Book review: ‘The Reason I Jump,’ by Naoki Higashida |

Book review: ‘The Reason I Jump,’ by Naoki Higashida

Karina Wetherbee
Special to the Daily
“The Reason I Jump: The Inner Voice of a Thirteen-Year-Old Boy with Autism,” by Naoki Higashida.
Special to the Daily |

Nearly everyone knows someone whose family has been impacted in some way by autism. That said, there is no one demonstrative example of an individual with the disorder, as people can exhibit a wide array of symptoms and amplitude, which is why autism is diagnosed as a spectrum disorder, with varying levels of severity.

For those on the most extreme end of that spectrum, autism can be a particularly isolating and disheartening torment, all the more difficult because communication skills are often lacking, making it challenging to truly share with loved ones just what is being experienced.

“The Reason I Jump: The Inner Voice of a Thirteen-Year-Old Boy with Autism,” Naoki Higashida’s intriguing glimpse into the shadows of his own lifelong struggle with autism, provides a rare opportunity to delve into that world — not from the eyes and voice of his caregiver or heath care provider, but from his own teenaged self, as he experiences the unique challenges of autism each day.

Even before the young author’s Q-and-A-style section of the book begins, there is much to recommend. “Cloud Atlas” author David Mitchell provides the poignant and lengthy introduction, in which he invites the reader to imagine what a day might seem like — in a sensory way — to someone with autism. “A dam-burst of ideas, memories, impulses and thoughts is cascading over you, unstoppably.”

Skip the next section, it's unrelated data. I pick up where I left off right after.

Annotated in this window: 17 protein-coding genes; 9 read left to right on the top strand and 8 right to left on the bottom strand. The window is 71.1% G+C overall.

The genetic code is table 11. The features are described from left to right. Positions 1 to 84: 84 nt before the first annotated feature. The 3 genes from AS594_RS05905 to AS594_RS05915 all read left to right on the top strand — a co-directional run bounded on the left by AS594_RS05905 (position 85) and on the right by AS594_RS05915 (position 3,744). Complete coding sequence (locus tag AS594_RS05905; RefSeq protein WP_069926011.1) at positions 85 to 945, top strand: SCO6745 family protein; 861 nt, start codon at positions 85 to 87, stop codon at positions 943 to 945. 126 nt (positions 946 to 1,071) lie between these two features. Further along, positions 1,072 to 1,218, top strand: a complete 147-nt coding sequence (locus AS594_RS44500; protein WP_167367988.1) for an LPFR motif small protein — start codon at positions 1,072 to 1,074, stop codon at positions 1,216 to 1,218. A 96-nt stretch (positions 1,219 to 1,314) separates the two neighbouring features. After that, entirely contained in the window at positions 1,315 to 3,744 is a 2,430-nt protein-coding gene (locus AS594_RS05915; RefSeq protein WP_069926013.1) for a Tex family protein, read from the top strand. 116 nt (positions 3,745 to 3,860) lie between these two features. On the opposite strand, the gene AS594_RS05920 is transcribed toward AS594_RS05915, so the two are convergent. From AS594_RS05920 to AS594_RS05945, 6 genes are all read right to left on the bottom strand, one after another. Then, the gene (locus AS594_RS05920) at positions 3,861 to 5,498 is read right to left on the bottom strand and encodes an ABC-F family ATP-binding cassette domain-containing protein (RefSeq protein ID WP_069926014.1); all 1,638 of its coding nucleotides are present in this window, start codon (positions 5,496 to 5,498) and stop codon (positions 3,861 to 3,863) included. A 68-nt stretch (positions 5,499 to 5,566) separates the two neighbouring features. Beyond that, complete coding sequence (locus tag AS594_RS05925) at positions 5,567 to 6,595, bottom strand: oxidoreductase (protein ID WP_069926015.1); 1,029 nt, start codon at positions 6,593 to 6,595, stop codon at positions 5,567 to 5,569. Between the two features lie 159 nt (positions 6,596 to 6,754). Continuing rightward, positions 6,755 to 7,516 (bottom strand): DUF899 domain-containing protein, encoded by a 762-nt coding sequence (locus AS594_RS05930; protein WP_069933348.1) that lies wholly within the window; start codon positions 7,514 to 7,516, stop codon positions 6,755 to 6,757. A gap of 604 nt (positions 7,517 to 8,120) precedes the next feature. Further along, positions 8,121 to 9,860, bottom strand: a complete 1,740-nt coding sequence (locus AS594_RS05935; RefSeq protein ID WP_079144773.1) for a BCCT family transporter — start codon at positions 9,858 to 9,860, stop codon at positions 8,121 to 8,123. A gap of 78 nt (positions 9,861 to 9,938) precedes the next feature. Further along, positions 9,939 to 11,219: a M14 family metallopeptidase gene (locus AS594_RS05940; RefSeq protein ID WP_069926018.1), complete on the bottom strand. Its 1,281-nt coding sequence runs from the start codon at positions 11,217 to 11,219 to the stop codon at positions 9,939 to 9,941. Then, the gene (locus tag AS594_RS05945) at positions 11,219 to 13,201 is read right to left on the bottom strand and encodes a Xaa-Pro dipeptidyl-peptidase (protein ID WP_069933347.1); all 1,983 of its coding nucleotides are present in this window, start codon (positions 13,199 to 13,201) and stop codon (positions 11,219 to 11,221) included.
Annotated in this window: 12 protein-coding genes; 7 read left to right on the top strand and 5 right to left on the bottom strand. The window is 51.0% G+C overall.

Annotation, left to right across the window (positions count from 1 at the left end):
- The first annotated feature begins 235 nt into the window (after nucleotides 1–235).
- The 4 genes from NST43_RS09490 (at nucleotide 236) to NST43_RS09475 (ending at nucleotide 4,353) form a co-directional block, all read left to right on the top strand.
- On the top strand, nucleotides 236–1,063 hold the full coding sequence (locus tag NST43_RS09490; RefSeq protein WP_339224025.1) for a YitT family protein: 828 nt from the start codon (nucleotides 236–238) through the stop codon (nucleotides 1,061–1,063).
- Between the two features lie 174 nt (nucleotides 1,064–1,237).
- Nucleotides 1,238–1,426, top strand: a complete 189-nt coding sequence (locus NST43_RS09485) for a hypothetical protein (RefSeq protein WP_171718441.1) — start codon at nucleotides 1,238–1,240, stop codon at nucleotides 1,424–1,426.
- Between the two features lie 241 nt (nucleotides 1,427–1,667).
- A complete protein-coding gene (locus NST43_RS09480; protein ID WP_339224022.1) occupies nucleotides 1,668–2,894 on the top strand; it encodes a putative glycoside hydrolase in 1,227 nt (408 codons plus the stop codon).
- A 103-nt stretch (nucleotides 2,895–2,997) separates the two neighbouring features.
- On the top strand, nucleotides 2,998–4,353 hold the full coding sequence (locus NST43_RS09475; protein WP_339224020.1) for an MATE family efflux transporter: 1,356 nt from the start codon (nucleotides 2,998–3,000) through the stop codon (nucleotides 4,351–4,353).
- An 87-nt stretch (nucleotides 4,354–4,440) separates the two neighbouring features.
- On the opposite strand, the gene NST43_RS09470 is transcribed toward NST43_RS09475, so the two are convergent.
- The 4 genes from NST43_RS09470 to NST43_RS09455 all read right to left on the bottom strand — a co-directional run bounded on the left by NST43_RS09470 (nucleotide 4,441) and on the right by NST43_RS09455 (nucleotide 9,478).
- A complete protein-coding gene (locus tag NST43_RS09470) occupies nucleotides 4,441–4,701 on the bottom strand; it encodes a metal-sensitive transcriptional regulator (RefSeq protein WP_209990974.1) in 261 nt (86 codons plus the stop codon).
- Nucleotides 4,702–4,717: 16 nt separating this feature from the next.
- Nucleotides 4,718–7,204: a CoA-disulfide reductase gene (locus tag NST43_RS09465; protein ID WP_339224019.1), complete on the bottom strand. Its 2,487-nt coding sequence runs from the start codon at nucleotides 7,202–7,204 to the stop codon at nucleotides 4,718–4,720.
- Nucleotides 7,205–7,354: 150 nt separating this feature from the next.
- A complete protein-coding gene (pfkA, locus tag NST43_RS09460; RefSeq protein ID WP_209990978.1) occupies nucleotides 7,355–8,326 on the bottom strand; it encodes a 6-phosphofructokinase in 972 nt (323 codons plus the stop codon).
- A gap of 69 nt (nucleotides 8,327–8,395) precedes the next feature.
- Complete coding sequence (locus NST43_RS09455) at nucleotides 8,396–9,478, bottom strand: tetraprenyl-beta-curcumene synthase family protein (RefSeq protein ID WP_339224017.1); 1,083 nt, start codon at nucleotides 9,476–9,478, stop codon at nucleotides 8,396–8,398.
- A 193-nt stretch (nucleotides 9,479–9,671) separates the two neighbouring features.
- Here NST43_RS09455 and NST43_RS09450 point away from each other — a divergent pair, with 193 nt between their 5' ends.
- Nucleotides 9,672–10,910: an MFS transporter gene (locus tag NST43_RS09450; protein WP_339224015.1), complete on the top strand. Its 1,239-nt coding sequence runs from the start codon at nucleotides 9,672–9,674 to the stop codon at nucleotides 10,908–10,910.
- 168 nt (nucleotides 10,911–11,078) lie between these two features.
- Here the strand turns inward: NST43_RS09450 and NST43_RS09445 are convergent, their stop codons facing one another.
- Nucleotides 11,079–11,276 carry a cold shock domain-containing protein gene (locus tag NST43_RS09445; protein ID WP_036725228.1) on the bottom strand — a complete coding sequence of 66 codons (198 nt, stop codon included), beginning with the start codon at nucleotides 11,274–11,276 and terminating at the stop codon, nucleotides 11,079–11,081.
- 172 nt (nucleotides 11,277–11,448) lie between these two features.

Mitchell speaks from a very personal perspective, as a father of an autistic child, and before reading Higashida’s perspective, Mitchell felt that his autistic child was lost and inaccessible to them. “Reading it felt as if, for the first time, our own son was talking to us about what was happening inside his head.”

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Now translated into English, partly through Mitchell’s persistence and assistance, Higashida’s words are more widely available as a vital tool for helping family members better understand the internal landscape of someone coping with autistic spectrum disorder.

Autism explained

Suffering from its severest form, Higashida is mostly unable to speak, so he has learned to communicate by pointing at letters on an alphabet grid and also by using a computer keyboard. The young author’s voice is fresh and spontaneous, and for page after page, he is eager to share what his life is like. Throughout his thoughtful and lengthy answers to basic questions and concerns about autism, Higashida’s goal is to de-mystify what he — and others such as him — battle with every day.

There are moments of childish delight in the small book, with interspersed artwork and some fable-like short stories, but much of the boy’s answers show his honest struggle to communicate, which he feels is the essence of the human experience and which is so often inaccessible to autistics. Speech can very often be stilted and choppy, he says — if it happens at all — because there is the lack of a linear flow between the words being formed in the mind and the words that leave the mouth; he calls this “verbal junk.”

Higashida clearly revels in his chance to express his feelings and to assert the yearning of every autistic to be understood and accepted. Though the inherent optimism of a child is evident in many of his answers, throughout the book there are some sad and desperate reflections. Often, he says, autistic people are painfully aware of the unease they inspire in others, so they avoid contact to eliminate that awkwardness, and sadly, equally often that effort at empathy is not understood or appreciated.

“Stuck here inside these unresponsive bodies of ours, with feelings we can’t properly express, it’s always a struggle just to survive. How do you live when you’re dead?”

The life of an autistic is not all bad, though, he says, for, despite a myriad of challenges, autistics have much to offer, “like travelers from the distant, distant past,” serving as a reminder in this harried modern society of what is really important in life.

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